“He reached out to me, not to me directly, to the Lakers to find out if we could get together this summer. I said, ‘Hey you have to clear it with the league.’ Everybody, the Sixers sign off, we sign off, the league sign off that there’s not nothing going on, but he wants to know how to play the position as a big guard. That’s fine, I will do that. But if everybody doesn’t sign off, then we can’t get together.”
It’s really nothing unusual for NBA players to have practice sessions with other players during the summer. In the past, LeBron James has always hosted training sessions with the budding superstars in the league, and just recently, Boston Celtics sophomore forward Jayson Tatum had the privilege to train with Kobe Bryant last offseason. But the way that these plans were bared to the public – during the regular season, plus the fact that the nuances of the trade deadline have just passed – is definitely something peculiar.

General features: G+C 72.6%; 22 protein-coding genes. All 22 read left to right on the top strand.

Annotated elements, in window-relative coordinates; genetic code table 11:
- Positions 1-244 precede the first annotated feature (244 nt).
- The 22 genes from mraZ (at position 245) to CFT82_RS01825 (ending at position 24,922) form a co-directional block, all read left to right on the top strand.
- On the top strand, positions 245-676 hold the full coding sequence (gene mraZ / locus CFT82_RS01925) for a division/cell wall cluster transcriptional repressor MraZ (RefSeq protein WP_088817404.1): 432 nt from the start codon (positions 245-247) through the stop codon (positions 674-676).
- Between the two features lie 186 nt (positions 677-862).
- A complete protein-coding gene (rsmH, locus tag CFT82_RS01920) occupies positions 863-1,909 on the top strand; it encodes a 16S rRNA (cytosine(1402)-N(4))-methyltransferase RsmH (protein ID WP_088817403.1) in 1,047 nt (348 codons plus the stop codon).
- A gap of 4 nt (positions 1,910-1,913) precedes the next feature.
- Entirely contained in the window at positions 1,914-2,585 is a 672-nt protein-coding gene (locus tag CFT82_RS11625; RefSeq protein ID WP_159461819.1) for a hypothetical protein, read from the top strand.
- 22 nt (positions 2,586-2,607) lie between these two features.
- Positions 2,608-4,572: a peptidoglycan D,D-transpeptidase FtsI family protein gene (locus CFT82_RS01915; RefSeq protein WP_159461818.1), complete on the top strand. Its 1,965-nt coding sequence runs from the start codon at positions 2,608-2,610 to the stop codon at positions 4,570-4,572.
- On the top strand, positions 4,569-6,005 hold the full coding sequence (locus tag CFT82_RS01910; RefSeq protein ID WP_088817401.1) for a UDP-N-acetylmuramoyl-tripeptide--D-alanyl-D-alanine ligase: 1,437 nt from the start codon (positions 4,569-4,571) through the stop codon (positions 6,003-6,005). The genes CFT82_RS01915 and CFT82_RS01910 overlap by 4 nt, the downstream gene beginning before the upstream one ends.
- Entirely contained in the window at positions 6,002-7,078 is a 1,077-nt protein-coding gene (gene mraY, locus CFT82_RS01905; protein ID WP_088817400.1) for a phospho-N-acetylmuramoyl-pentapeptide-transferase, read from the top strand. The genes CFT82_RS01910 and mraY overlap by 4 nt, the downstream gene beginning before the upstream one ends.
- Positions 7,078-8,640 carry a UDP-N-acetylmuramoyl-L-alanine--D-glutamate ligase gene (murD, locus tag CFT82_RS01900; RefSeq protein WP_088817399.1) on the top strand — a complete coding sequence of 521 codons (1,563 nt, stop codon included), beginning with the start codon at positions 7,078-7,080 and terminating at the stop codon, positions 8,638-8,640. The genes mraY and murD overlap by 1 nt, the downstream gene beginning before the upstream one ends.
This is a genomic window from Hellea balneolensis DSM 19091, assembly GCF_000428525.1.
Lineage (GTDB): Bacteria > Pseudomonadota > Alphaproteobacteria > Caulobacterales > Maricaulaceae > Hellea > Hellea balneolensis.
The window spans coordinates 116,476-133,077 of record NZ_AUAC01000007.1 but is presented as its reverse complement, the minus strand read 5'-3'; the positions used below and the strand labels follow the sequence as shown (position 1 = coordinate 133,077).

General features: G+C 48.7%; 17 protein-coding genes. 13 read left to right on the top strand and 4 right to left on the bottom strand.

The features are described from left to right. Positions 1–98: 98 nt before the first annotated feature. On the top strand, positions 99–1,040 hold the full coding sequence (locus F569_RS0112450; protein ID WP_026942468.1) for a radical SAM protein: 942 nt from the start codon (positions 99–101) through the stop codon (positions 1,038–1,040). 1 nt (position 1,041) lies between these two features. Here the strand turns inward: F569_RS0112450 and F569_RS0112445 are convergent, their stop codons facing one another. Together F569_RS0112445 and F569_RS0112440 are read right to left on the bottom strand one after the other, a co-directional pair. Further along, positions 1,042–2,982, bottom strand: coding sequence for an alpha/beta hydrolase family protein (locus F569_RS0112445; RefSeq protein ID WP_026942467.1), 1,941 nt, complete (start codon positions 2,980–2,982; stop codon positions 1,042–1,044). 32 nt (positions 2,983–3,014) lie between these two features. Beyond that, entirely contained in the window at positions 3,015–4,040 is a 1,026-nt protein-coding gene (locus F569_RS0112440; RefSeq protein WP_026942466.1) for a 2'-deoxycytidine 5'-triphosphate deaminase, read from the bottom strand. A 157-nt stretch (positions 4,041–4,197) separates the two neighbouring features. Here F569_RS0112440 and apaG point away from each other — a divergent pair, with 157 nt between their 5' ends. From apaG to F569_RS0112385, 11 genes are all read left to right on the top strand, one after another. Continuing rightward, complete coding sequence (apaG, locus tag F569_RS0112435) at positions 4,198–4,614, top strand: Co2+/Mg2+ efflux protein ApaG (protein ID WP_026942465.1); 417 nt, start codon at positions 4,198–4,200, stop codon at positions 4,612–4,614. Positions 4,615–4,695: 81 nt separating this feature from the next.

Sixers current general manager and former player Elton Brand addressed the issue, in hopes of dousing water to the fire, as per ESPN.
“I have a great relationship with Ben and [his agent] Rich [Paul] and we expect him to be a Sixer for a long time,” Brand told ESPN. “He has taken interest in chatting with some of the game’s all-time greats and we’re supportive.
“I had brief dialogue with Rob Pelinka, who I’ve known for a long time, but nothing is planned. Our collective focus is on making a postseason push. Again, we’re not sweating this — end of story.”
Simmons, a 6-foot-10 point guard who is averaging 16.7 points, 9.2 rebounds and 8.0 assists this season, is also represented by Rich Paul and the Klutch Sports, the same agency representing LeBron and New Orleans Pelicans All-Star big man Anthony Davis. The timing and the context behind this issue could be the factors that prompted the league to quickly decide on probing the link between the sophomore All-Star and Magic Johnson.
Buyout market becomes richer with addition of Lin, Gortat, and Morris